D. The Question of Andrew's Intent
Toinette argues the court erred because Andrew intended that “when determining whether any legal action would constitute a contest of his Will and Trust, as amended, that they be read together․ Section 21305(a)(3) does not apply to Andrew's Will and Trust, as amended, because the no contest clause includes a contest of ‘any provision’ of the testamentary documents.” She also emphasizes that the no contest clause of the will refers to another part of the will which “directs that the ‘residue of my estate shall be added to, administered and distributed as a part of that trust, according to the terms of that trust on the date of my death, giving effect to any amendments made to it prior to the date of my death.’ ” (Original emphasis.)
In support of her argument the second amendment was incorporated into the original trust declaration, Toinette cites Estate of Wiemer (1962) 209 Cal.App.2d 7, 25 Cal.Rptr. 693 (Wiemer ) and Ike v. Doolittle (1998) 61 Cal.App.4th 51, 70 Cal.Rptr.2d 887 (Ike ). Both Wiemer and Ike are cases involving the interpretation of testamentary instruments and properly recite the rule that when construing a will or trust, the intent of the trustor prevails and “ ‘ “must be ascertained from the whole of the trust instrument, not just separate parts of it. [Citation.]” ’ ” (Ike, supra, at p. 73, 70 Cal.Rptr.2d 887, quoting Scharlin v. Superior Court (1992) 9 Cal.App.4th 162, 168, 11 Cal.Rptr.2d 448; see Wiemer, supra, at p. 11, 25 Cal.Rptr. 693.) Wiemer also cautions that “the rule that two testamentary instruments should be construed together, ‘like any other rule of construction, is but a guide for the purpose of ascertaining’ ” the intent of the testator. (Wiemer, supra, at p. 11, 25 Cal.Rptr. 693.)
As we explained, we are concerned here with the intent of the Legislature, not Andrew's intent. Different rules apply and we look to the language of section 21305, not to the language of the instruments executed by Andrew, to determine whether John's proposed petition constitutes a contest under subdivision (a)(3). Thus, even if we were to accept Toinette's argument that the second amendment and the original trust together created a single, integrated document for purposes of determining Andrew's intent, the argument does not help her in the circumstances of this case. The will, trust and second amendment are separate instruments under section 45, and Andrew executed all three instruments in 2003, long after the effective date of section 21305. He was therefore subject to its provisions.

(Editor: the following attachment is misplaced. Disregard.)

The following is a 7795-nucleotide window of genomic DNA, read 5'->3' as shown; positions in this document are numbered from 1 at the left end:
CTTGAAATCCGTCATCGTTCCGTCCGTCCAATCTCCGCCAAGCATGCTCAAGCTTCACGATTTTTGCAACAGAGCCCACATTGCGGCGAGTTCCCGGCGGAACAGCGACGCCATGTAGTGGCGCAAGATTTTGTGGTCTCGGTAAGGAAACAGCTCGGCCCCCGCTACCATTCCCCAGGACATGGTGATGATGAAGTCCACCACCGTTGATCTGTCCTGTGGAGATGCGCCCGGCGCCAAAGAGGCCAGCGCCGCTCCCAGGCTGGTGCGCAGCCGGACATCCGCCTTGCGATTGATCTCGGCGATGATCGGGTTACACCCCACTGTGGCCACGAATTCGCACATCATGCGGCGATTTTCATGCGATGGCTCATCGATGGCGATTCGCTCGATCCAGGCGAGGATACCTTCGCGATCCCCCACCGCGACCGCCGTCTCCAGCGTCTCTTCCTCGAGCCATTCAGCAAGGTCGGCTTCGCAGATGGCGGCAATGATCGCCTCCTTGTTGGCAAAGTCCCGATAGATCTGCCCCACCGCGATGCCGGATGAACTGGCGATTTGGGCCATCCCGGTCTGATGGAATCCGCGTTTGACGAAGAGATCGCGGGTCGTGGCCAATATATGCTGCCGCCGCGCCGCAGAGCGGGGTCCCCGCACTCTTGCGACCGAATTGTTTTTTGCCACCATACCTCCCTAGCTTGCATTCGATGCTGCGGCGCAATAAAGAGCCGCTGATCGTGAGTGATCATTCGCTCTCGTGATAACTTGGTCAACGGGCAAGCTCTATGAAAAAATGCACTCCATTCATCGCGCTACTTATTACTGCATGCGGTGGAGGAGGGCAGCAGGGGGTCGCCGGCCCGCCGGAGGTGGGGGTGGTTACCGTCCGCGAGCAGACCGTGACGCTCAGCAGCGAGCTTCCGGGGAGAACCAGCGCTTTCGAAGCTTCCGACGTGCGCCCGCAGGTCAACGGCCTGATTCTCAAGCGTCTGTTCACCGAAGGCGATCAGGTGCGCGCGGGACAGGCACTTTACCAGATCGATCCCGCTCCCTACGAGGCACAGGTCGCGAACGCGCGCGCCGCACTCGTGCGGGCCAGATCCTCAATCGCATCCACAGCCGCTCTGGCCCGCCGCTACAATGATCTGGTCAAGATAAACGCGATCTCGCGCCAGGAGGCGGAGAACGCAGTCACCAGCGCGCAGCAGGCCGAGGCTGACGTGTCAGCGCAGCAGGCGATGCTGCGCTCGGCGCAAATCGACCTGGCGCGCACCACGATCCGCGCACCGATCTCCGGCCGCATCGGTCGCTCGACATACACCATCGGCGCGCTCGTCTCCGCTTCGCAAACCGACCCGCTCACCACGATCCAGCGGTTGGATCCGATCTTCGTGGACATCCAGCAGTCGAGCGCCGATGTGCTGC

The order is affirmed. Respondent shall recover costs on appeal. (Cal. Rules of Court, rule 27(a).)
1. Undesignated statutory references are to the Probate Code. Section 21320 is described as a “safe harbor” through which a beneficiary can ask the trial court to determine whether a proposed petition, motion, or action constitutes a will contest. (Zwirn v. Schweizer (2005) 134 Cal.App.4th 1153, 1155, fn. 4, 36 Cal.Rptr.3d 527.) Subdivision (a) provides: “If an instrument containing a no contest clause is or has become irrevocable, a beneficiary may apply to the court for a determination of whether a particular motion, petition, or other act by the beneficiary ․ would be a contest within the terms of the no contest clause.”
2. Toinette states in her reply brief that the question of safe harbor relief for the Delta National Bancorp stock petition under section 21305, subdivision (a)(2) is moot. Accordingly, we do not address that issue.
3. The second amendment reduced John's share by: (1) distributing stock in Delta National Bancorp to Toinette and Valerie on condition they pay John $1 million or $500,000 each; (2) depriving John of his one-third share of stock in Isone, Inc., which was distributed equally between Toinette and Valerie; and (3) distributing 74 acres of real property known as Jack Tone Westyne to Toinette as her separate property.
4. We granted Toinette's requests to augment the record with John's “Petition to Determine Ownership of Trust Property and for Order Directing Trustee to Transfer Property to Petitioner,” filed in superior court in March 2005, and the notice of John's withdrawal of that petition, filed in superior court in December 2005. The petition filed by John in superior court was exactly the same as the proposed petition attached to his attorney's declaration.
5. Section 1021 provides, in part: “(a) All of the following shall be verified: [¶] (1) A petition, report, or account filed pursuant to this code ․ [¶] ․ [¶] (b) Except as provided in Section 1023, the verification shall be made as follows: [¶] (1) A petition shall be verified by the petitioner or, if there are two or more parties joining in the petition, by any of them.”
6. See page 248-249, ante.
We concur: BLEASE, Acting P.J., and MORRISON, J.